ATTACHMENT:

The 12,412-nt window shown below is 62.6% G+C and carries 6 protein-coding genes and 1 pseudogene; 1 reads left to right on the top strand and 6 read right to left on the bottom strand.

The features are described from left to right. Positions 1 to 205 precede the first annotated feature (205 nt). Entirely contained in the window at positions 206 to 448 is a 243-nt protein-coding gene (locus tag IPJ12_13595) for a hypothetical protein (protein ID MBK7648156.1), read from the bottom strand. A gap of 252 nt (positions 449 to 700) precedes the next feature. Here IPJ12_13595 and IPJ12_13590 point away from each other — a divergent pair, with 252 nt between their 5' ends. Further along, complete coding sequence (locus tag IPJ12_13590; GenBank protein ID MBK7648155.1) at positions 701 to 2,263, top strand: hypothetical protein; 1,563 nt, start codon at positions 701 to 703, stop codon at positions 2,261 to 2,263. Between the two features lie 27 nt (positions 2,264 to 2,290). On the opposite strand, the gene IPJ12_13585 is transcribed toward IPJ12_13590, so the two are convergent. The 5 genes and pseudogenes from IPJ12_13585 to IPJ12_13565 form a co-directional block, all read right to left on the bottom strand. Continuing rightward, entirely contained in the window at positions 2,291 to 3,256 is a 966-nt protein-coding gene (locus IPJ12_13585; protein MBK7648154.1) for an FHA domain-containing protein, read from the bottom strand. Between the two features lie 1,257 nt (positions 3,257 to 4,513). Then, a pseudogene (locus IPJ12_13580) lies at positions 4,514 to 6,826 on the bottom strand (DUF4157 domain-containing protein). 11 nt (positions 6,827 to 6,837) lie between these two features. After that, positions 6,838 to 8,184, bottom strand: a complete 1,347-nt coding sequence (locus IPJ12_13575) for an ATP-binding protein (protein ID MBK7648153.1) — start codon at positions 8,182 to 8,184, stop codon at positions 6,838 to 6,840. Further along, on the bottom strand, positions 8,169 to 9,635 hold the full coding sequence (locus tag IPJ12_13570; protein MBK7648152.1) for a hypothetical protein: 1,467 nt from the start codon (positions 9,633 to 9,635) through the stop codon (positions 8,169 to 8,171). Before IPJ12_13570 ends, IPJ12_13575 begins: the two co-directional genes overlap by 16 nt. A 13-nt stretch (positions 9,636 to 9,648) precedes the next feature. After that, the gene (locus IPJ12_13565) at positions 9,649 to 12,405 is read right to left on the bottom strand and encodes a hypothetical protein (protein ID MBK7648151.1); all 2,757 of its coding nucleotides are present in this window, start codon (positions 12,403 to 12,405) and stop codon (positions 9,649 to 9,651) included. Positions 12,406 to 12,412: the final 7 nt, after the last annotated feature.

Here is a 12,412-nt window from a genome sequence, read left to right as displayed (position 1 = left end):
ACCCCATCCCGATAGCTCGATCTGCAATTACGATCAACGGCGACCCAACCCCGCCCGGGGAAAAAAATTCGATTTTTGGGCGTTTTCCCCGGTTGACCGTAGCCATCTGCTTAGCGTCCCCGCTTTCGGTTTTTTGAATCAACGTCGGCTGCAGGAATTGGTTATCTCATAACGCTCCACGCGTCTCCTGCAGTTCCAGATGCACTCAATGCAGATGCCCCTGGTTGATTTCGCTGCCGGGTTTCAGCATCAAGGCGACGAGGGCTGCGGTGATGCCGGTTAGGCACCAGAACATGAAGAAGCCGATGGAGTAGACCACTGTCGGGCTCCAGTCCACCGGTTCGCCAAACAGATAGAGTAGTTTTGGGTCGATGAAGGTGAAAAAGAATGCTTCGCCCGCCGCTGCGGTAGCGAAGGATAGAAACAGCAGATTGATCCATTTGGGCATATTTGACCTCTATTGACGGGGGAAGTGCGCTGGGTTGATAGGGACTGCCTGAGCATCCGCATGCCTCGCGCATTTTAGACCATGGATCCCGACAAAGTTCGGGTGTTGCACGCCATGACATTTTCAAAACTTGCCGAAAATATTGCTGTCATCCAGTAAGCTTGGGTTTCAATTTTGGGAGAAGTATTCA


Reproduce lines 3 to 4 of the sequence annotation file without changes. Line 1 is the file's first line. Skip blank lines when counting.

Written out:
Here is a 12,412-nt window from a genome sequence, read left to right as displayed (position 1 = left end):
ACCCCATCCCGATAGCTCGATCTGCAATTACGATCAACGGCGACCCAACCCCGCCCGGGGAAAAAAATTCGATTTTTGGGCGTTTTCCCCGGTTGACCGTAGCCATCTGCTTAGCGTCCCCGCTTTCGGTTTTTTGAATCAACGTCGGCTGCAGGAATTGGTTATCTCATAACGCTCCACGCGTCTCCTGCAGTTCCAGATGCACTCAATGCAGATGCCCCTGGTTGATTTCGCTGCCGGGTTTCAGCATCAAGGCGACGAGGGCTGCGGTGATGCCGGTTAGGCACCAGAACATGAAGAAGCCGATGGAGTAGACCACTGTCGGGCTCCAGTCCACCGGTTCGCCAAACAGATAGAGTAGTTTTGGGTCGATGAAGGTGAAAAAGAATGCTTCGCCCGCCGCTGCGGTAGCGAAGGATAGAAACAGCAGATTGATCCATTTGGGCATATTTGACCTCTATTGACGGGGGAAGTGCGCTGGGTTGATAGGGACTGCCTGAGCATCCGCATGCCTCGCGCATTTTAGACCATGGATCCCGACAAAGTTCGGGTGTTGCACGCCATGACATTTTCAAAACTTGCCGAAAATATTGCTGTCATCCAGTAAGCTTGGGTTTCAATTTTGGGAGAAGTATTCA